Question: Hey Matt, now that we have an OC, what do you know about our QB coach, Mike Johnson? Is he someone that has coached up and made better some young gunslingers? Has he done any good documented work, or is he also a warm fuzzy gut feeling for coach Mike?
Adrian, Oviedo, Fla.
Answer: The first thing that jumps out: He was dismissed as receivers coach by the Ravens in 2008 and replaced by ... wait for it, wait for it .... Jim Hostler, who began his 49ers' tenure as QBs coach. He comes recommended by two men Mike Singletary has worked with, Brian Billick and Norv Turner. He's a former quarterback who I'm told relates well to his pupils. And, of course, he mentored Michael Vick for three seasons in Atlanta. Now whether he was successful in that venture ... that's a judgment call.
Question: Singletary left the decision between Hue Jackson and Jimmy Raye in the hands of his assistant coaches? That is a bit unorthodox. You suggest it's his management style, but I wonder if this is the way it went down before offering Linehan the job? Was Linehan the choice of the assistants? Or, did Singletary reach a point of frustration and change the process because he couldn't make up his mind? Leadership? Decisive? Accountability? He gets paid to much to make that decision, then lets the guys who get a fraction the salary decide who it should the OC. Odd...
Answer: Sorry, I didn't mean to imply that Singletary threw his hands in the air and told his assistants to make the decision for him. What I meant to underscore was Singletary's pattern of giving ownership to the rest of his team. His goal from the very start has been to make the 49ers into a family, and involving his assistants in the interview process was very much part of that style. But make no mistake, Singletary is very much the head of the household, and he made the final decision.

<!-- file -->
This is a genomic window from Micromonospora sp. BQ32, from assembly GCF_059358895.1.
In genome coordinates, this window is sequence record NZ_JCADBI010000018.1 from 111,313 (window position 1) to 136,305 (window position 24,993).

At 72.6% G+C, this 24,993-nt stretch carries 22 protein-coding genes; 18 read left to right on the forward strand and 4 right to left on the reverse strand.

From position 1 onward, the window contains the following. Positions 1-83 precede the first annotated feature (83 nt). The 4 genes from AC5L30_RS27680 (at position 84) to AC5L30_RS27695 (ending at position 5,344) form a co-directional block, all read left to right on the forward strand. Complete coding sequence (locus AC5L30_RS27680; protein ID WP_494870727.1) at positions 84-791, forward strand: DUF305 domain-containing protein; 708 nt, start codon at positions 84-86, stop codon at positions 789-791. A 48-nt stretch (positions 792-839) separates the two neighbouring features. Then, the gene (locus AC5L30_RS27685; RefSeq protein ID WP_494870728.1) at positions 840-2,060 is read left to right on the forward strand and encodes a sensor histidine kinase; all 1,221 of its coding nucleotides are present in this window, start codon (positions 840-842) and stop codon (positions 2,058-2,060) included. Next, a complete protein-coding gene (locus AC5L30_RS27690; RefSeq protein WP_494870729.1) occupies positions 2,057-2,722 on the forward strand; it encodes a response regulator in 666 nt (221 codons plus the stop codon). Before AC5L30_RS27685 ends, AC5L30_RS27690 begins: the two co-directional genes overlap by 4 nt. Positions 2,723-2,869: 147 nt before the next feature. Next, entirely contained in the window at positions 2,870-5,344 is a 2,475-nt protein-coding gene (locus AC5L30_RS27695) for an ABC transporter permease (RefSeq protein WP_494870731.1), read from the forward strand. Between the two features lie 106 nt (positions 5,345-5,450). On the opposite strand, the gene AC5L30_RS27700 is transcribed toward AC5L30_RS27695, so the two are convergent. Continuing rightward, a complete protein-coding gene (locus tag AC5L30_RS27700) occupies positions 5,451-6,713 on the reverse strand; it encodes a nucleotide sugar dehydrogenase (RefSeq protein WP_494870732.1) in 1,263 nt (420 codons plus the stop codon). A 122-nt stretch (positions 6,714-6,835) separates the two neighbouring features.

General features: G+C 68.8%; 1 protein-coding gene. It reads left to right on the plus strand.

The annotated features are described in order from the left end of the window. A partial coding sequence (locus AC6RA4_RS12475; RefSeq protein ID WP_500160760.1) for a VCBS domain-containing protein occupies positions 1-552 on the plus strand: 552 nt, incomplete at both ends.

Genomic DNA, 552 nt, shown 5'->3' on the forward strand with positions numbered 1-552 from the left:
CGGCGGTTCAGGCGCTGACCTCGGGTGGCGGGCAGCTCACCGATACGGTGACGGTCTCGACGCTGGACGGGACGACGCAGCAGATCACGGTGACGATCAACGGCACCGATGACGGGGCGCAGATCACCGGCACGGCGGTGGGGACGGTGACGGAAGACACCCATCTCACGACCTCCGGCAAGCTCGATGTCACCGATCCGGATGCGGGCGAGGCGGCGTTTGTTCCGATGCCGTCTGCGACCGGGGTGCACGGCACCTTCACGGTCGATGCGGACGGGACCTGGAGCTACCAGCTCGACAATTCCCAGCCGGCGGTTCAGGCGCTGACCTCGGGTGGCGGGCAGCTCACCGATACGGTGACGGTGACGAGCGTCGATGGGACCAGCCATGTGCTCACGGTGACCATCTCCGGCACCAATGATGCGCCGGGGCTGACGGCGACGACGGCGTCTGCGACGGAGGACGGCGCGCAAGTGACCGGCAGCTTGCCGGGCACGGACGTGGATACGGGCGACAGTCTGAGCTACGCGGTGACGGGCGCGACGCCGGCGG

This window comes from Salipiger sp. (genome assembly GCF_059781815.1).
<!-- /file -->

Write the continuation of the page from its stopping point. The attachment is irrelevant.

Question: Hi Matt, Do you think Norv had a big part in our choice of oc and qb coach?
Hiram, Hempstead, NY
Answer: Indirectly, yes. I think Turner was one of the people with whom Singletary consulted as he set out to find an OC. Both of the new hires have worked under Turner. Coincidence? I think not.
Question: Concerning Michael Robinson, I see this being a critical year for him. He has much leadership ability and quarterback experience. He is a monster hitter. But his Running back experiment hasn't quite panned yet. I expect Clayton or another draftee to lock up that 2nd HB spot and from there M. Rob's situation gets questionable. I would hate all of that athleticism, hitting ability and leadership wasted. Thus I think he should be tried as a safety. We NEED one. I think he'd be better suited there than at HB. Thoughts?
Answer: Man, you guys are like mad scientists working overtime in the lab on your safety experiments. It's a waste of time. They'll never get funded. They're bound for failure... And yet I keep agreeing with your instincts! Robinson seems like he would make an excellent strong safety in the 49ers' scheme. He's big, smart, can run, has great hands and I keep thinking about that massive hit he put on that poor Minnesota player (see, below). The fact that he played quarterback would be an asset in the chess match safeties play with the opposing passer. Mark, you've created a monster. Hey, Manusky, are you listening?!